In a business district east of Pittsburgh’s downtown, between a pizza shop and a Vietnamese restaurant, is an easy-to-miss storefront marked Center for PostNatural History. Richard Pell is the center’s curator; he’s 40 but looks younger, informal in a pair of shorts, perpetually smiling. He greets visitors standing by a taxidermied goat that has been genetically modified to produce industrial spider silk in its milk.

Trump Tells Oil And Gas Drillers They Will Like Him. Will They?

Sep 27, 2016
Evan Vucci / AP

  Donald Trump walked onto the stage at the David L. Lawrence Convention Center and delivered a promise, introduction and prediction—all rolled into one.

“You will like me so much,” he said. “You will get that business.”

Trump was speaking to a gathering of oil and gas industry professionals in Pittsburgh. He promised to unleash America’s fossil fuel sector by reining in what he called “overregulation.”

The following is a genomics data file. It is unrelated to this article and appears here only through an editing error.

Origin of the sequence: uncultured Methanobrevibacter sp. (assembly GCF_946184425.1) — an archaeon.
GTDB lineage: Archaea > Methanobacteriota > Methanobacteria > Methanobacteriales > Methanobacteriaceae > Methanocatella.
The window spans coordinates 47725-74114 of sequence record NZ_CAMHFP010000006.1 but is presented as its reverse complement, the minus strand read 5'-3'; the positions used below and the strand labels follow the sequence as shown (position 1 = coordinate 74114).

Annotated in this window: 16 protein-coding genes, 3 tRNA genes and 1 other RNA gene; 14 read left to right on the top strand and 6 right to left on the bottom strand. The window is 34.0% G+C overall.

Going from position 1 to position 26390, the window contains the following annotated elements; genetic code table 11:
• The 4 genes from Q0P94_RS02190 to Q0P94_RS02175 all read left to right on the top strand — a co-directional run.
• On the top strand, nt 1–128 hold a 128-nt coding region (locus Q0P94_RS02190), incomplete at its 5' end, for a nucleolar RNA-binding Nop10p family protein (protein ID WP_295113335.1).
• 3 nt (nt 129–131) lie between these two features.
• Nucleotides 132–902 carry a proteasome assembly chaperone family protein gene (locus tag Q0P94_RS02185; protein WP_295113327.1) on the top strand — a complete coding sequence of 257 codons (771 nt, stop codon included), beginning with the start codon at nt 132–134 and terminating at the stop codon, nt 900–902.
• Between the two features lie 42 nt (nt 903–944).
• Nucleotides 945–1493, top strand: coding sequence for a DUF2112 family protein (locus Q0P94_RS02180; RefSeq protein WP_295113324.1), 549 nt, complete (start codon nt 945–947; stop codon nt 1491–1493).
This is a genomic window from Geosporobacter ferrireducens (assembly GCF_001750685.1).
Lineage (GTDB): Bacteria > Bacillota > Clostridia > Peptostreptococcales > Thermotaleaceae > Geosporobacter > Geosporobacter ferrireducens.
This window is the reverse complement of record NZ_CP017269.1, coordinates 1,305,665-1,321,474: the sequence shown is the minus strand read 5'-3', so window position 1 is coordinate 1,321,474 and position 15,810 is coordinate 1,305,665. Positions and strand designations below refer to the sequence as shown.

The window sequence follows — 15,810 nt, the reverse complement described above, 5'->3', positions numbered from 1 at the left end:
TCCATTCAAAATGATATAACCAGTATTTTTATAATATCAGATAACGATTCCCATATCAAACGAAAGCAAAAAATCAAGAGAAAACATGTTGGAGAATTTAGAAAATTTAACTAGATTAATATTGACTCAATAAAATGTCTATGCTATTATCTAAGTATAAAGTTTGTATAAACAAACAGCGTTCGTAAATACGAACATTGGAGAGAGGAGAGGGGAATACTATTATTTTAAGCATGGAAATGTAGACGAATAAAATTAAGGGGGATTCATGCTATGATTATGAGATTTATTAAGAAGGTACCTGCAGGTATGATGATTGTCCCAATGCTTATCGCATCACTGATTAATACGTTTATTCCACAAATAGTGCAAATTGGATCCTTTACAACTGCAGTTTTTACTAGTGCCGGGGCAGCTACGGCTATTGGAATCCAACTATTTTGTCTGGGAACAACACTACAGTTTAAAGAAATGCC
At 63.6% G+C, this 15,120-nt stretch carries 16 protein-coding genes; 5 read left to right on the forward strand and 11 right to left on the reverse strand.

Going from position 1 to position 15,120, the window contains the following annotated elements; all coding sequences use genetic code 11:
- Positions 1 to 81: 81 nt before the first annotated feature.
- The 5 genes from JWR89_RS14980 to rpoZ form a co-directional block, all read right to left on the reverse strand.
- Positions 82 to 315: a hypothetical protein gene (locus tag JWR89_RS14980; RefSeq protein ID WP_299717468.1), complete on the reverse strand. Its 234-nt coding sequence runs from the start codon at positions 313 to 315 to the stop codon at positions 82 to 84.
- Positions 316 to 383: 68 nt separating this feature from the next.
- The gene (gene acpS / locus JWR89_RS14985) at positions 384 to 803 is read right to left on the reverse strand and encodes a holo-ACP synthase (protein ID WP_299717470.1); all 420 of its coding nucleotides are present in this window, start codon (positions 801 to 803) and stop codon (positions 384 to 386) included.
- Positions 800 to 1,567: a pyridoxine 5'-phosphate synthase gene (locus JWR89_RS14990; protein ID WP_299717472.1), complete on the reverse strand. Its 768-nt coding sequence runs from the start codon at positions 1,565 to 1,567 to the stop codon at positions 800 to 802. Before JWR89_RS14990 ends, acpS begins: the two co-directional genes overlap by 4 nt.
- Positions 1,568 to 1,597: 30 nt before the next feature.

AP file photo

On Election Day, Pennsylvania voters will decide whether to raise the retirement age for judges to 75, but the way the ballot question is posed continues to be tied up in the courts. 

Here's how the question is expected to appear on the ballot in November:

"Shall the Pennsylvania Constitution be amended to require that justices, judges and justices of the peace be retired on the last day of the calendar year in which they attain the age of 75 years?"

Megan Harris / 90.5 WESA

After more than 21 years in public safety, Sheldon Williams said he had little reaction to the news that the Pittsburgh Fraternal Order of Police endorsed Republican presidential candidate Donald Trump.

Political recommendations are nothing new, he said, and don’t always carry a lot of weight for union members.

Saul Loeb/Jim Watson / Getty Images, via NPR

Donald Trump and Hillary Clinton go head-to-head in the first presidential debate Monday night.

NPR's politics team, with help from reporters and editors who cover national security, immigration, business, foreign policy and more, is live annotating the debate. Portions of the debate with added analysis are highlighted, followed by context and fact check from NPR reporters and editors.